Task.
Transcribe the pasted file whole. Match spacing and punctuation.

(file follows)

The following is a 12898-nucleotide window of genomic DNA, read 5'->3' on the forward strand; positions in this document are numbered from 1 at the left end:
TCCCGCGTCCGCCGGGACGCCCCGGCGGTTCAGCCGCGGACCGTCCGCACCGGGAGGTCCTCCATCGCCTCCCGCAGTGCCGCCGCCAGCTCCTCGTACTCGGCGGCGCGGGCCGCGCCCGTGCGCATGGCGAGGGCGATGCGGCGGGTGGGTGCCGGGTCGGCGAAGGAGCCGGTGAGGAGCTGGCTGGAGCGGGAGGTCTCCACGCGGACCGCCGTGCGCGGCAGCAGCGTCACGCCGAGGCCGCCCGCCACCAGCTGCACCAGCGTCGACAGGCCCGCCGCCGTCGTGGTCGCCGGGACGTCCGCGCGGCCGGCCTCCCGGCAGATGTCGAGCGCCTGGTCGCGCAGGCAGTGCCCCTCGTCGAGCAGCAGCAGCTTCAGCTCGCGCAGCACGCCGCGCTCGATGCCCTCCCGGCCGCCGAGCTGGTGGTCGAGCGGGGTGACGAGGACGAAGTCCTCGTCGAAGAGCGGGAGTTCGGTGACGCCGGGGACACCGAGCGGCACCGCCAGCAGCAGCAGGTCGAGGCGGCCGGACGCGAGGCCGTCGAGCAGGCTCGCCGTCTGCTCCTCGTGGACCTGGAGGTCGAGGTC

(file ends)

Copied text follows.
The following is a 12898-nucleotide window of genomic DNA, read 5'->3' on the forward strand; positions in this document are numbered from 1 at the left end:
TCCCGCGTCCGCCGGGACGCCCCGGCGGTTCAGCCGCGGACCGTCCGCACCGGGAGGTCCTCCATCGCCTCCCGCAGTGCCGCCGCCAGCTCCTCGTACTCGGCGGCGCGGGCCGCGCCCGTGCGCATGGCGAGGGCGATGCGGCGGGTGGGTGCCGGGTCGGCGAAGGAGCCGGTGAGGAGCTGGCTGGAGCGGGAGGTCTCCACGCGGACCGCCGTGCGCGGCAGCAGCGTCACGCCGAGGCCGCCCGCCACCAGCTGCACCAGCGTCGACAGGCCCGCCGCCGTCGTGGTCGCCGGGACGTCCGCGCGGCCGGCCTCCCGGCAGATGTCGAGCGCCTGGTCGCGCAGGCAGTGCCCCTCGTCGAGCAGCAGCAGCTTCAGCTCGCGCAGCACGCCGCGCTCGATGCCCTCCCGGCCGCCGAGCTGGTGGTCGAGCGGGGTGACGAGGACGAAGTCCTCGTCGAAGAGCGGGAGTTCGGTGACGCCGGGGACACCGAGCGGCACCGCCAGCAGCAGCAGGTCGAGGCGGCCGGACGCGAGGCCGTCGAGCAGGCTCGCCGTCTGCTCCTCGTGGACCTGGAGGTCGAGGTC